Week one of the hearings. My take: He’s guilty, my lord.
A quid pro quo is simply a “this for that” agreement. It’s a common aspect of diplomacy and always has been—discussions between governments about what they would give and agree to in exchange for other things that they want.
So, no, trying a quid pro quo with Ukraine is not the problem.
The problem is that President Trump was not using a quid pro quo to advance the national interests of the United States, he was using it in a blatant effort to gain political dirt on a potential presidential rival. The request for an investigation of Hunter Biden was based on mostly discredited fringe conspiracy theories that the president buys into.
Is that an impeachable offense? The Republican defense of his horrible president has evolved to the point where “the phone call” isn’t even all that defended any more—it’s just not bad enough to overturn an election, they say.
OK. I don’t concede that point, but maybe it’s arguable. The president is a giant festering sore on the body politic, but voters knew his lack of character when a minority of them voted for the boil who is the Tangerine Disaster, and we have to live, under the Electoral College, with this nightmarish anomaly of a minority president. Maybe Ukraine needs to teach us some democracy.
But impeach Trump anyway because of how he has responded to the investigation. Before the full House voted to proceed with the impeachment hearings, the presidential line was that House committees could not investigate him.
Yes, they can. They must.
Congress is a separate and equal branch of government. I don’t get how Republicans, who waive the Constitution when it’s convenient, can be at all comfortable with a President who simply rejects cooperating with a congressional inquiry. And the House has voted now, so that argument, which was bogus to begin with, is now moot.
A Republican won’t always be the president. Probably in a bit over a year, President Lizzie or Pete will be in office, and then what? Both Democrats and Republicans in Congress should agree and insist that a White House doesn’t get to dictate what Congress will look into or who in the White House can ignore congressional subpoenas.
I’ve been teaching this week, so I have not watched the hearings wall-to-wall. But I’ve seen enough to be thoroughly disgusted with the House GOP. The witnesses who have testified have been admirable men and women who have given years of dedicated service to our country.
And then there is our Dear Leader, who has acted with such calmness and sanity during this time of crisis.
JK. Trump has predictably gone crazy. Although, to be fair and balanced, he’s kind of a permanent resident of crazy town, so it’s not as if this is anything new.
Consider Friday morning, when the world was hearing from former U.S. Ambassador to Ukraine Marie Yovanovitch.
Yes, Trump could remove her from office. Ambassadors do serve at the pleasure of the president. But it’s also fair for Congress to ask why this ambassador was removed at that time when it fits into the pattern of the President ignoring U.S. national interests (and promoting Russian national interests) when he deals with Ukraine.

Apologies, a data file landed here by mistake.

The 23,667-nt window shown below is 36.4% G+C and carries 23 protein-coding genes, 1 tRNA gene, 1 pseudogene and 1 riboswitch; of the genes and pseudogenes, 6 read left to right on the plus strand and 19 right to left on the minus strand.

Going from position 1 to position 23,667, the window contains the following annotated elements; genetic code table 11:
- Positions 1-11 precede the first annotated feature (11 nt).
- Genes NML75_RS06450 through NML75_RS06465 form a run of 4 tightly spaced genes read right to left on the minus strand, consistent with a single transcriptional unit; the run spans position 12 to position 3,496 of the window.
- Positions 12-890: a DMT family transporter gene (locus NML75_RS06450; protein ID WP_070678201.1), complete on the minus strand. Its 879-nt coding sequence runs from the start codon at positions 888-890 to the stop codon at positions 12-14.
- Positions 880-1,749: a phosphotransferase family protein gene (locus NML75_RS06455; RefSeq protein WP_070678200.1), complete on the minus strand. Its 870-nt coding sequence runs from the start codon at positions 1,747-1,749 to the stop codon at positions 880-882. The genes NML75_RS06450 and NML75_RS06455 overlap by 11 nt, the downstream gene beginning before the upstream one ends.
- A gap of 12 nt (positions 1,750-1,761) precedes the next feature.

And as the former ambassador calmly laid out the facts, the President laid into her, attacking her in a tweet that was both crude and thoughtless. The ambassador served in Somalia after conflict there had broken out—she didn’t break Somalia; she served her country in a hardship post. Trump has no respect for others’ service. More to the point, Trump was attacking a witness while she was testifying not to reveal some counter narrative or provide a defense.
He just hits and hits. And his hits are crude, awful in their language and content. In this case, the context of the attack is pretty clearly an effort to intimidate witnesses who dare to testify against Trump. It’s also telling that what set the Trump rhetoric train in motion was a woman’s testimony—there’s something about having a woman criticize him that really gets under Trump’s fake orange skin. It’s not why he’s being impeached, but as an old man, let me say I tire quickly and can’t abide old men who cannot abide women who dare speak.
Ladies, speak up. Some of us guys may have trouble listening. That’s a reason to speak out more, not less.
Trump, when asked about his tweet, gave a very Trumpy response, attacking the whole idea of an impeachment probe, launching into a litany of complaints about how badly Republicans are treated. He’s right on one point, he does have a First Amendment right to spout his brand of crazy. But that does not protect him from consequences of what he says. Clip of the exchange from Friday’s hearing about the tweet, and President Trump speaking with reporters about his tweet, which he claims is not at all intimidating:
And there you have it. A president under impeachment investigation engaging in brazen open attacks on sworn witnesses, exercising his First Amendment right to create a new impeachable offense right in front of us in plain sight.
We’re getting further away from the original plot, which was full of the rotten smell of impeachable offenses. Like the whistle blower, whose identity at this point is irrelevant, even the original charges need updating.
I know that the hearings have just started and we as a public should be patient with it and let it play out. But does Trump deserve to be impeached and removed from office? To me, the affirmative answer seems clearly obvious. From just the first two days of hearings.
Last but not least, let us savor the deliciousness of the following tweet. Thank you, Mr. President, for your leadership in Louisiana, which narrowly voted for the Democrat.